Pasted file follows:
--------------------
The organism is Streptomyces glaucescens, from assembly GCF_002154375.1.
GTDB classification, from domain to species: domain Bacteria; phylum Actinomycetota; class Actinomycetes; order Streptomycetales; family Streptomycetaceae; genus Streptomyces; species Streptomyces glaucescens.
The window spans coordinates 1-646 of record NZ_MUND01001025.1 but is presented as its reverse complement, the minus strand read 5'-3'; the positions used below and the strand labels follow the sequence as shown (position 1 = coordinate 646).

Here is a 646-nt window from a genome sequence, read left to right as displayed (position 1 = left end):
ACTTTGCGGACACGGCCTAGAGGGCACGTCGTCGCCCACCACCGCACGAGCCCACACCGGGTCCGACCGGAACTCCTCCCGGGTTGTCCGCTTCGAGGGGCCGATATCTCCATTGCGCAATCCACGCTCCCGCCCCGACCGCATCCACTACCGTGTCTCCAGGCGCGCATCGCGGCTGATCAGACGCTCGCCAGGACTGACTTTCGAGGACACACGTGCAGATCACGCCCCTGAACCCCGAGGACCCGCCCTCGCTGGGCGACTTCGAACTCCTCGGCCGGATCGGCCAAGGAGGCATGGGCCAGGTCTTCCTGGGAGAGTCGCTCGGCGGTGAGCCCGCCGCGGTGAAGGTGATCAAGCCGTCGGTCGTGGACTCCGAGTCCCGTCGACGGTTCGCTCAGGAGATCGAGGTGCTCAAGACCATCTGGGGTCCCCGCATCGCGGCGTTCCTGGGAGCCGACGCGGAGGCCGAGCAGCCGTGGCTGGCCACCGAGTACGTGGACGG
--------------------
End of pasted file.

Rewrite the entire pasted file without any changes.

The organism is Streptomyces glaucescens, from assembly GCF_002154375.1.
GTDB classification, from domain to species: domain Bacteria; phylum Actinomycetota; class Actinomycetes; order Streptomycetales; family Streptomycetaceae; genus Streptomyces; species Streptomyces glaucescens.
The window spans coordinates 1-646 of record NZ_MUND01001025.1 but is presented as its reverse complement, the minus strand read 5'-3'; the positions used below and the strand labels follow the sequence as shown (position 1 = coordinate 646).

Here is a 646-nt window from a genome sequence, read left to right as displayed (position 1 = left end):
ACTTTGCGGACACGGCCTAGAGGGCACGTCGTCGCCCACCACCGCACGAGCCCACACCGGGTCCGACCGGAACTCCTCCCGGGTTGTCCGCTTCGAGGGGCCGATATCTCCATTGCGCAATCCACGCTCCCGCCCCGACCGCATCCACTACCGTGTCTCCAGGCGCGCATCGCGGCTGATCAGACGCTCGCCAGGACTGACTTTCGAGGACACACGTGCAGATCACGCCCCTGAACCCCGAGGACCCGCCCTCGCTGGGCGACTTCGAACTCCTCGGCCGGATCGGCCAAGGAGGCATGGGCCAGGTCTTCCTGGGAGAGTCGCTCGGCGGTGAGCCCGCCGCGGTGAAGGTGATCAAGCCGTCGGTCGTGGACTCCGAGTCCCGTCGACGGTTCGCTCAGGAGATCGAGGTGCTCAAGACCATCTGGGGTCCCCGCATCGCGGCGTTCCTGGGAGCCGACGCGGAGGCCGAGCAGCCGTGGCTGGCCACCGAGTACGTGGACGG